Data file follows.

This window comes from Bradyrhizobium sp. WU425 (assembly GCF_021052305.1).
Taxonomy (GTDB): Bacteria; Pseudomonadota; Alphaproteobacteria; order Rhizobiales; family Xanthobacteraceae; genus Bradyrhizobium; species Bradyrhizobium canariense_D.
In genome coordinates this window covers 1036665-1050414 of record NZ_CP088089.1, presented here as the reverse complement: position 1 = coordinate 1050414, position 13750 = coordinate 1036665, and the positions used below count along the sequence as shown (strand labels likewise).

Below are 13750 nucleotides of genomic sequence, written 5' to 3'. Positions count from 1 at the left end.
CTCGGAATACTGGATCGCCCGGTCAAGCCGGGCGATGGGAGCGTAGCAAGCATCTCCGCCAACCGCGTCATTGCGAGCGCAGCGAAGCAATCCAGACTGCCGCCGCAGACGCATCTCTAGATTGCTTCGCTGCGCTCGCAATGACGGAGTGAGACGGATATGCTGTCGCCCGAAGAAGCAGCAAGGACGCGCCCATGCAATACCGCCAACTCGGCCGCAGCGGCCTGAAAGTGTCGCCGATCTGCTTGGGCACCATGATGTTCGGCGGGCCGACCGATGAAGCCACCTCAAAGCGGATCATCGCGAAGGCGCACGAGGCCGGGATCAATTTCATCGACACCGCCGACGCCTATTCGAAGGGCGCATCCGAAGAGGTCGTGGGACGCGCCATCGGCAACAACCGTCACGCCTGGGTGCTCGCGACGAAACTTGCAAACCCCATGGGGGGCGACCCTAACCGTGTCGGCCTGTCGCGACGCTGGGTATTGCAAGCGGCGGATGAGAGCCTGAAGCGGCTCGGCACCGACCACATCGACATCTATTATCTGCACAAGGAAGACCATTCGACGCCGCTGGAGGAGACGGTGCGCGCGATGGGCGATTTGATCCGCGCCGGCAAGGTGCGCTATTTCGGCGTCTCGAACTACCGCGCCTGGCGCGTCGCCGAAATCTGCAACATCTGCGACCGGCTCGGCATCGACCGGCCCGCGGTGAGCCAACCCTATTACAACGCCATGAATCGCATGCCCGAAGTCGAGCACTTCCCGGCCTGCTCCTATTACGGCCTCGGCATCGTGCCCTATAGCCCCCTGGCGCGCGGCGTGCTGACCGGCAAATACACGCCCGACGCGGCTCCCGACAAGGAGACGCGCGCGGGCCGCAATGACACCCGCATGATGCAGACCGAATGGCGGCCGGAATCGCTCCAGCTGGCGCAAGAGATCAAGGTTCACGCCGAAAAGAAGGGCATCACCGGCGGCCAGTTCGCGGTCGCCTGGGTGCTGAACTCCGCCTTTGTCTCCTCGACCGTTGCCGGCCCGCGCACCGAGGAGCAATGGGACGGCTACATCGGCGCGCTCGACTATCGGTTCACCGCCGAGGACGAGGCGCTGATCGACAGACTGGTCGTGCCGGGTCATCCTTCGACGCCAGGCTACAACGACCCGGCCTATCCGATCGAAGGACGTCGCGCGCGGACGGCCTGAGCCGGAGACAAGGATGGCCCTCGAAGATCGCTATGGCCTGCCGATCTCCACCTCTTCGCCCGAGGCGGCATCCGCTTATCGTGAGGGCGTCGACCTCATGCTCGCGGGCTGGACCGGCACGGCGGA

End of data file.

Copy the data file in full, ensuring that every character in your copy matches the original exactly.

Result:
This window comes from Bradyrhizobium sp. WU425 (assembly GCF_021052305.1).
Taxonomy (GTDB): Bacteria; Pseudomonadota; Alphaproteobacteria; order Rhizobiales; family Xanthobacteraceae; genus Bradyrhizobium; species Bradyrhizobium canariense_D.
In genome coordinates this window covers 1036665-1050414 of record NZ_CP088089.1, presented here as the reverse complement: position 1 = coordinate 1050414, position 13750 = coordinate 1036665, and the positions used below count along the sequence as shown (strand labels likewise).

Below are 13750 nucleotides of genomic sequence, written 5' to 3'. Positions count from 1 at the left end.
CTCGGAATACTGGATCGCCCGGTCAAGCCGGGCGATGGGAGCGTAGCAAGCATCTCCGCCAACCGCGTCATTGCGAGCGCAGCGAAGCAATCCAGACTGCCGCCGCAGACGCATCTCTAGATTGCTTCGCTGCGCTCGCAATGACGGAGTGAGACGGATATGCTGTCGCCCGAAGAAGCAGCAAGGACGCGCCCATGCAATACCGCCAACTCGGCCGCAGCGGCCTGAAAGTGTCGCCGATCTGCTTGGGCACCATGATGTTCGGCGGGCCGACCGATGAAGCCACCTCAAAGCGGATCATCGCGAAGGCGCACGAGGCCGGGATCAATTTCATCGACACCGCCGACGCCTATTCGAAGGGCGCATCCGAAGAGGTCGTGGGACGCGCCATCGGCAACAACCGTCACGCCTGGGTGCTCGCGACGAAACTTGCAAACCCCATGGGGGGCGACCCTAACCGTGTCGGCCTGTCGCGACGCTGGGTATTGCAAGCGGCGGATGAGAGCCTGAAGCGGCTCGGCACCGACCACATCGACATCTATTATCTGCACAAGGAAGACCATTCGACGCCGCTGGAGGAGACGGTGCGCGCGATGGGCGATTTGATCCGCGCCGGCAAGGTGCGCTATTTCGGCGTCTCGAACTACCGCGCCTGGCGCGTCGCCGAAATCTGCAACATCTGCGACCGGCTCGGCATCGACCGGCCCGCGGTGAGCCAACCCTATTACAACGCCATGAATCGCATGCCCGAAGTCGAGCACTTCCCGGCCTGCTCCTATTACGGCCTCGGCATCGTGCCCTATAGCCCCCTGGCGCGCGGCGTGCTGACCGGCAAATACACGCCCGACGCGGCTCCCGACAAGGAGACGCGCGCGGGCCGCAATGACACCCGCATGATGCAGACCGAATGGCGGCCGGAATCGCTCCAGCTGGCGCAAGAGATCAAGGTTCACGCCGAAAAGAAGGGCATCACCGGCGGCCAGTTCGCGGTCGCCTGGGTGCTGAACTCCGCCTTTGTCTCCTCGACCGTTGCCGGCCCGCGCACCGAGGAGCAATGGGACGGCTACATCGGCGCGCTCGACTATCGGTTCACCGCCGAGGACGAGGCGCTGATCGACAGACTGGTCGTGCCGGGTCATCCTTCGACGCCAGGCTACAACGACCCGGCCTATCCGATCGAAGGACGTCGCGCGCGGACGGCCTGAGCCGGAGACAAGGATGGCCCTCGAAGATCGCTATGGCCTGCCGATCTCCACCTCTTCGCCCGAGGCGGCATCCGCTTATCGTGAGGGCGTCGACCTCATGCTCGCGGGCTGGACCGGCACGGCGGA